Apr 27, 2017

Chromebook becomes unlikely competitor to Apple, Microsoft

Alice Keeler via Flickr CC

In 2013 Chromebooks became the fastest-growing segment of the PC market as it started expanding its sales in school districts. By fall of 2014 Chromebooks shot ahead of iPad shipments for educational purposes, and last year, Chromebooks outsold Mac OS devices in the market despite expectations for it to fail from the outset.

Why Chromebook's getting ahead: It's not just about price. One of the big appeals is each student can log into any Chromebook and as soon as they log out another student can use it. They are also easy to manage, have no software to install, and update automatically — schools typically have little to no IT support, so the full hardware solution Chromebooks offer is key.

Why it matters: Apple and Microsoft have taken note, and may be trying to catch up, per TechCrunch. The opportunity to expose first-time computer users in K-12 spaces to your product and turn them into lifelong users is too good to pass up.

  • Microsoft already supports tablets and laptops that compete on price with Chromebooks but has struggled on these other fronts. Windows 10 cloud, expected to be announced next week at a NY event, could help with that.
  • Apple has always had education at the center of its operations, and now some of its decision making appears to be influenced by Chromebook's rise to success. They're now offering Classroom alongside iOS 9.3, which brings a similar easy log-in system for multiple students and gives teachers an overview of accounts being used at one time. And Apple cut its prices to fall in line with Chromebooks, around $300 a pop.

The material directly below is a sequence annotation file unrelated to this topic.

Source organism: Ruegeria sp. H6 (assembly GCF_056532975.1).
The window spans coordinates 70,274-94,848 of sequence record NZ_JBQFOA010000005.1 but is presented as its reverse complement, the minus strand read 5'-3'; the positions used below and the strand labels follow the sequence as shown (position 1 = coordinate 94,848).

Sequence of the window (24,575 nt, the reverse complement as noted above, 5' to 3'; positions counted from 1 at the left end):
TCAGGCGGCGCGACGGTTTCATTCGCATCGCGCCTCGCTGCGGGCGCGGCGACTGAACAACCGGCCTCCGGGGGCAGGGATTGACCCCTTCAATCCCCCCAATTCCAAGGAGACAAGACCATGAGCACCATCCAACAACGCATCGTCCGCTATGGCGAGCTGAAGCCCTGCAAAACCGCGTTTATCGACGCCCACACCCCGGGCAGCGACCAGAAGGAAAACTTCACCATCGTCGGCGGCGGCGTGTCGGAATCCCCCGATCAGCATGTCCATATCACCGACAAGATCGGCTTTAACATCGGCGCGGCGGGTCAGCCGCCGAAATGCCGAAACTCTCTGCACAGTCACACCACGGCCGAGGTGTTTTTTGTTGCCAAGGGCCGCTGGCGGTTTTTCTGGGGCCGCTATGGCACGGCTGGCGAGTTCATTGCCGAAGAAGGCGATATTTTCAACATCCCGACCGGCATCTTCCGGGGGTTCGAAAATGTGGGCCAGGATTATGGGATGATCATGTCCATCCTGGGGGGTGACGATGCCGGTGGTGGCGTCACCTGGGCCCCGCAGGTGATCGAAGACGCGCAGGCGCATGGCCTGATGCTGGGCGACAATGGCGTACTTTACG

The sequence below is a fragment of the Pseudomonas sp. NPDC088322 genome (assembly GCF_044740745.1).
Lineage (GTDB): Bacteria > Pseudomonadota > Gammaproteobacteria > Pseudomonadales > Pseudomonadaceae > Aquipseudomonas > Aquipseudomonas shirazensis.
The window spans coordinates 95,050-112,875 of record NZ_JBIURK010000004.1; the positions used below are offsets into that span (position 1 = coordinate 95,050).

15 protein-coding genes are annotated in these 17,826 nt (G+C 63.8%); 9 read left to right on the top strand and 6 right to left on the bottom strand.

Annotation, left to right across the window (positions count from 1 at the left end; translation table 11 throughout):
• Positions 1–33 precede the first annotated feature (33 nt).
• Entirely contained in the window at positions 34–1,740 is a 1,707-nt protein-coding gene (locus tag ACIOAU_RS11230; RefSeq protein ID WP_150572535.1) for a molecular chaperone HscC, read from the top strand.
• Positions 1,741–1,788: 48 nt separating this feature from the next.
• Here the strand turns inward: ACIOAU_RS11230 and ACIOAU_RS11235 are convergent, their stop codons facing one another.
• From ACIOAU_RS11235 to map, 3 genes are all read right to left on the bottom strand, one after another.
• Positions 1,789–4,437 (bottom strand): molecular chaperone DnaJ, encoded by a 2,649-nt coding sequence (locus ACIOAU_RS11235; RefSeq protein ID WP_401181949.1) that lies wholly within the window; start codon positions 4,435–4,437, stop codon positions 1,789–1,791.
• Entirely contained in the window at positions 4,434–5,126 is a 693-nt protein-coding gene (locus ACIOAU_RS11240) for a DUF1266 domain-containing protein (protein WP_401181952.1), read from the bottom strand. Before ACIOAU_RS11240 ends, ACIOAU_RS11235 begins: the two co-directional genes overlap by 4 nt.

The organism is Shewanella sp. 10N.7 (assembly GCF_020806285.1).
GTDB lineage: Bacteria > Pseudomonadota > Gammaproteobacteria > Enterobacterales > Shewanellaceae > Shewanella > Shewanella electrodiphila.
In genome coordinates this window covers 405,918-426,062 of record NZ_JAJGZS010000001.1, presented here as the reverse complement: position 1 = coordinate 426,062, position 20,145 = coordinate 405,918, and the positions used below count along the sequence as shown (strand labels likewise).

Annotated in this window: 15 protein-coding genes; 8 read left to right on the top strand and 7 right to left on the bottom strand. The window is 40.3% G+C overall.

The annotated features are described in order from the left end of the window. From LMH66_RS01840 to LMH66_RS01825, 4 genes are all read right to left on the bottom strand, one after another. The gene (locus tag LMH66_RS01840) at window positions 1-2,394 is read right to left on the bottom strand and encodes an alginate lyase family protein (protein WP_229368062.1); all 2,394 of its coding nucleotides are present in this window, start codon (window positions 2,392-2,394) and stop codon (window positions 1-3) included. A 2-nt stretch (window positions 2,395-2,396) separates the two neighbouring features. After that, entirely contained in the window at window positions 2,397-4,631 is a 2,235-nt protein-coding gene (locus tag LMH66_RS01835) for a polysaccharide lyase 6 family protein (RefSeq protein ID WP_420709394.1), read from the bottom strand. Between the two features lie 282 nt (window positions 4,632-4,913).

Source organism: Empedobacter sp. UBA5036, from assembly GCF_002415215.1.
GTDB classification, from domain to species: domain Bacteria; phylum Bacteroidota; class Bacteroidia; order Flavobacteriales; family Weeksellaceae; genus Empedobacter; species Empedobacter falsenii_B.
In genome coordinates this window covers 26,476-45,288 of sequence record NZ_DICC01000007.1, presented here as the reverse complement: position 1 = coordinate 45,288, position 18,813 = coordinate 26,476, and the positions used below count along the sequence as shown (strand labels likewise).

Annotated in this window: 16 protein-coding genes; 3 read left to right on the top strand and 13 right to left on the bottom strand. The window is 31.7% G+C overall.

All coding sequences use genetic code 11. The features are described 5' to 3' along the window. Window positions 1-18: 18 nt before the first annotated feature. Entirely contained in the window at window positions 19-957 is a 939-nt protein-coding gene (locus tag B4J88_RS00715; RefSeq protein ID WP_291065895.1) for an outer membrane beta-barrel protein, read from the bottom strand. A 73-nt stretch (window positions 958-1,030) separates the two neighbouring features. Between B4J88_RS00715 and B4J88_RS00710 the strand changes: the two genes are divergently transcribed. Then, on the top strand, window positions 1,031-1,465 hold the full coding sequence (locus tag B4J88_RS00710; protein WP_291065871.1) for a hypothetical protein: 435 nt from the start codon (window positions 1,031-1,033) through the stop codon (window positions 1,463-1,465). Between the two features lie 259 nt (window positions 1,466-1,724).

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There are warning signs that Nevada could be Iowa all over again

Former Sen. Harry Reid (D) lines up to cast an early vote for the upcoming Nevada Democratic presidential caucus. Photo: Ethan Miller/Getty Images

The alarms are increasingly sounding over Nevada's Democratic caucus, which is just five days away.

Why it matters: Similar issues to the ones that plagued Iowa's caucus seem to be rearing their ugly heads, the WashPost reports.

China tries to contain coronavirus, as Apple warns of earnings impact

Data: The Center for Systems Science and Engineering at Johns Hopkins, the CDC, and China's NHC; Note: China refers to mainland China and the Diamond Princess is the cruise ship offshore Yokohama, Japan. Map: Danielle Alberti/Axios

As China pushes to contain the spread of the novel coronavirus — placing around 780 million people under travel restrictions, per CNN — the economic repercussions continue to be felt globally as companies like Apple warn of the impact from the lack of manufacturing and consumer demand in China.

The big picture: COVID-19 has now killed at least 1,775 people and infected more than 70,000 others, mostly in mainland China. There are some signs that new cases are growing at a slower rate now, although the World Health Organization said Monday it's "too early to tell" if this will continue.

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Apple will miss quarterly earnings estimates due to coronavirus

Apple CEO Tim Cook

Apple issued a rare earnings warning on Monday, saying it would not meet quarterly revenue expectations due to the impact of the coronavirus, which will limit iPhone production and limit product demand in China.

Why it matters: Lots of companies rely on China for production, but unlike most U.S. tech companies, Apple also gets a significant chunk of its revenue from sales in China.